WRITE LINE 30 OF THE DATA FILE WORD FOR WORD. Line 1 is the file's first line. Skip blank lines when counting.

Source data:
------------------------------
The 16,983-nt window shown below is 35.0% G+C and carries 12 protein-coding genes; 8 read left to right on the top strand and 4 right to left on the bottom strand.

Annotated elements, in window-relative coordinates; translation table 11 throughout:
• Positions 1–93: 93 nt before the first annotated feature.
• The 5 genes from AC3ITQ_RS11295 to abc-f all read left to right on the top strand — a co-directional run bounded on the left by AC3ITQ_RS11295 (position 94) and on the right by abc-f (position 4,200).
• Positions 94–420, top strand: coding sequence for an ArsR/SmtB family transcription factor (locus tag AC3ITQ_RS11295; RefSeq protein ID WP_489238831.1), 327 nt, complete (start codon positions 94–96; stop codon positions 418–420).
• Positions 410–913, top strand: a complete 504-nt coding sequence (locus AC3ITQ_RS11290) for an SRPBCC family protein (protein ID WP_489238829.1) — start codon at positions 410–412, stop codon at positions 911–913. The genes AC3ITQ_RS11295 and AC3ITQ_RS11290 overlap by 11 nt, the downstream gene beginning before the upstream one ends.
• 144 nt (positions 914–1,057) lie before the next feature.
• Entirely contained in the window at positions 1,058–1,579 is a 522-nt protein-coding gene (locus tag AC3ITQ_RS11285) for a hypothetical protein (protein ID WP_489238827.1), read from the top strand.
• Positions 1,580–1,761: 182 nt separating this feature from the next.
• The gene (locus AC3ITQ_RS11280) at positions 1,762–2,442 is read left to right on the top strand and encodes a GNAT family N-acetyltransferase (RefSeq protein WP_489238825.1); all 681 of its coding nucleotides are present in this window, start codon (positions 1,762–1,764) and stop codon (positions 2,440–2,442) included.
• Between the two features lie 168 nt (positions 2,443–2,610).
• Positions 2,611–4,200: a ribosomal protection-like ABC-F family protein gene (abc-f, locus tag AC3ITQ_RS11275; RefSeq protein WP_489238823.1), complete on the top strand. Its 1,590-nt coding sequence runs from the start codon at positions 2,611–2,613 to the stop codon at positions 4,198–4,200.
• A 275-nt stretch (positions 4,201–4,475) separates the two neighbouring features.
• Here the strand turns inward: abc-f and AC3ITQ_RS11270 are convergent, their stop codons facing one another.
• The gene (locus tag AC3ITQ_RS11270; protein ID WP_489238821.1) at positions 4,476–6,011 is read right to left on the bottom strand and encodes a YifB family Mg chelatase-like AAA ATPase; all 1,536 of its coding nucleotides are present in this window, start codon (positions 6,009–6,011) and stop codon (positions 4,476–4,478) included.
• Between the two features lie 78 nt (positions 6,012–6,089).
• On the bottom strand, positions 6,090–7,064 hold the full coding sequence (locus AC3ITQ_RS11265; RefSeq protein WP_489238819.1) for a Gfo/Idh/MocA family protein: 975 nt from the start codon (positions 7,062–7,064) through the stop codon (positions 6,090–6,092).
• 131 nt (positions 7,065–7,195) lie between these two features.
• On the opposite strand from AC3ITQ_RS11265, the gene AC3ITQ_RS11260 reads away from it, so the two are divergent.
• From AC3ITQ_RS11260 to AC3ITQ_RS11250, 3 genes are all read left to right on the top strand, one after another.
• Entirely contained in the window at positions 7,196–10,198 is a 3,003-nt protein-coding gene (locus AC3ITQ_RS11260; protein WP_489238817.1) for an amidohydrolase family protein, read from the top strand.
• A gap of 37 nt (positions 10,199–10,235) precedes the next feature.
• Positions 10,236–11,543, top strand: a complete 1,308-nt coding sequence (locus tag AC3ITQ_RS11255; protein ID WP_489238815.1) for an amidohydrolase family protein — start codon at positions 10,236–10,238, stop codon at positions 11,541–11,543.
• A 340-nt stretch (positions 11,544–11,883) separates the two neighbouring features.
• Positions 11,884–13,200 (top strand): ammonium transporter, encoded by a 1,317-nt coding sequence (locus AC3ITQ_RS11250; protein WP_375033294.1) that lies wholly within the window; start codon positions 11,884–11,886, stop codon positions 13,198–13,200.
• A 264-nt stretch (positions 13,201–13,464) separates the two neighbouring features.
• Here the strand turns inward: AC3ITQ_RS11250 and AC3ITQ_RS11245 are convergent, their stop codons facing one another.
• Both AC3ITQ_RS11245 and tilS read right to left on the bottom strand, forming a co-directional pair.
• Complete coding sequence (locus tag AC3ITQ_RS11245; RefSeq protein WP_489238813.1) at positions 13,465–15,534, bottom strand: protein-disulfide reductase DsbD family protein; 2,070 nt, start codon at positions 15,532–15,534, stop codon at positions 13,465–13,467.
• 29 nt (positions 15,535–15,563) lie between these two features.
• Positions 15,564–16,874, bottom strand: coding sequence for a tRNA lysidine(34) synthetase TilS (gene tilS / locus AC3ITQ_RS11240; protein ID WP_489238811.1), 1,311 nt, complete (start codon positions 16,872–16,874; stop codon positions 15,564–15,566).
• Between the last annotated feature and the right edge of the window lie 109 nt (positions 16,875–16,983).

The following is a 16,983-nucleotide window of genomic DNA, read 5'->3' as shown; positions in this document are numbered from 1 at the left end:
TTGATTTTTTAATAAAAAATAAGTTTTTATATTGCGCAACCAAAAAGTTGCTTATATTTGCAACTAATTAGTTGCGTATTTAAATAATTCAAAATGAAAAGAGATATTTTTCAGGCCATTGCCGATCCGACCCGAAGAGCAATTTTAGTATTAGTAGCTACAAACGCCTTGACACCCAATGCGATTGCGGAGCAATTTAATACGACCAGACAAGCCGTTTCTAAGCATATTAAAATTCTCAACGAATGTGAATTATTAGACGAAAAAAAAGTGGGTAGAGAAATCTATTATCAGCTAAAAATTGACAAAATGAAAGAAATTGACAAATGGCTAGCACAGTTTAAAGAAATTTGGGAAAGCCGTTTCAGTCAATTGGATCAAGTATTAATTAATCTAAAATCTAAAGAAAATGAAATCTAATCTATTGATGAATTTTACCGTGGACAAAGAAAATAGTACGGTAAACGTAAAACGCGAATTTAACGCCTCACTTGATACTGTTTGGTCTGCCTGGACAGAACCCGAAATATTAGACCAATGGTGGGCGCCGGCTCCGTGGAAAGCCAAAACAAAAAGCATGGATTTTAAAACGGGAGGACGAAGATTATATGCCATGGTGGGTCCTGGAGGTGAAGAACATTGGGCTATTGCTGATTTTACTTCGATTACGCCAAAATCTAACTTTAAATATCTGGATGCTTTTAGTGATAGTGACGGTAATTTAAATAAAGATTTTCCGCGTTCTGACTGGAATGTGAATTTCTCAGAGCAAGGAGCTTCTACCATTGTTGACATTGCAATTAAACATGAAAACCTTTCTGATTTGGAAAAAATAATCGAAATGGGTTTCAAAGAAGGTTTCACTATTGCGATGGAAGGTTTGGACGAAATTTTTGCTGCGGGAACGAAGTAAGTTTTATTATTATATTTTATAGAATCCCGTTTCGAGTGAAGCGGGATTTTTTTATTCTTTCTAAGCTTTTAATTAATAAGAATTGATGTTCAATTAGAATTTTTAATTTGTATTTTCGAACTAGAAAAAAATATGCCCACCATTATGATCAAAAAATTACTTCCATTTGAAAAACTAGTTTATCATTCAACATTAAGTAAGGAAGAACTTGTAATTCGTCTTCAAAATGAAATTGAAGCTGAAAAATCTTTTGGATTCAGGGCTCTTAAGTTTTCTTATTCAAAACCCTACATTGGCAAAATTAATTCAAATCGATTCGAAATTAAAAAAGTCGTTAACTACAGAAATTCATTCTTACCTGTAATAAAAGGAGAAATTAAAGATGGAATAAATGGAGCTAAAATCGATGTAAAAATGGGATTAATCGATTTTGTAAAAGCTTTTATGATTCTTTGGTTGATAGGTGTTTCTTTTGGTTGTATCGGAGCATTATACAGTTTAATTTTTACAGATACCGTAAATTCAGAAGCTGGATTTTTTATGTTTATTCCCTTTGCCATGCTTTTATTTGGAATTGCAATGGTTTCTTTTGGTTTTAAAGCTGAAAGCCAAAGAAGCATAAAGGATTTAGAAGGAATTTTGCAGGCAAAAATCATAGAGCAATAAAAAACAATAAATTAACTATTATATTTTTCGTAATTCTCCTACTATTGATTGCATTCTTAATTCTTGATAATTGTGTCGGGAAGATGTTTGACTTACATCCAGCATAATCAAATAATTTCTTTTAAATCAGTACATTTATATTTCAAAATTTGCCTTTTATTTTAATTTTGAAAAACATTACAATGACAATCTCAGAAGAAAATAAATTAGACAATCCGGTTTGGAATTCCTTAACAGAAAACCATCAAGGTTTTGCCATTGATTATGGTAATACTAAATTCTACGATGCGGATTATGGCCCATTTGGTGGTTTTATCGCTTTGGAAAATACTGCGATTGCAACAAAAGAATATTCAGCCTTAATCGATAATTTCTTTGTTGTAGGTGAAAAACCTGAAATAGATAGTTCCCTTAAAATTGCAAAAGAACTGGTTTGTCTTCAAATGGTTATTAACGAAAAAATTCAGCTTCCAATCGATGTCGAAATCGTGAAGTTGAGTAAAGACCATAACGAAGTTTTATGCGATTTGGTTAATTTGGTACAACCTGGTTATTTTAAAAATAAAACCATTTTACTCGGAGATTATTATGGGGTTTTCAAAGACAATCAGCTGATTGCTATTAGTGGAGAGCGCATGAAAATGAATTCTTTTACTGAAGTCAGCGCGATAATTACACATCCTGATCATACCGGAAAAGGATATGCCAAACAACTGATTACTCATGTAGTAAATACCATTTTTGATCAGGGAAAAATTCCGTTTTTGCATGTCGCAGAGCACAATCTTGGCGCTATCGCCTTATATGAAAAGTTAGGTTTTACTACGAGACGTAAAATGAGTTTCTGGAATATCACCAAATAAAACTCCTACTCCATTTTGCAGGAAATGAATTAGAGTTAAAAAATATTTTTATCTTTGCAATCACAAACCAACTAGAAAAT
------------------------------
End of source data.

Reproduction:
• 29 nt (positions 15,535–15,563) lie between these two features.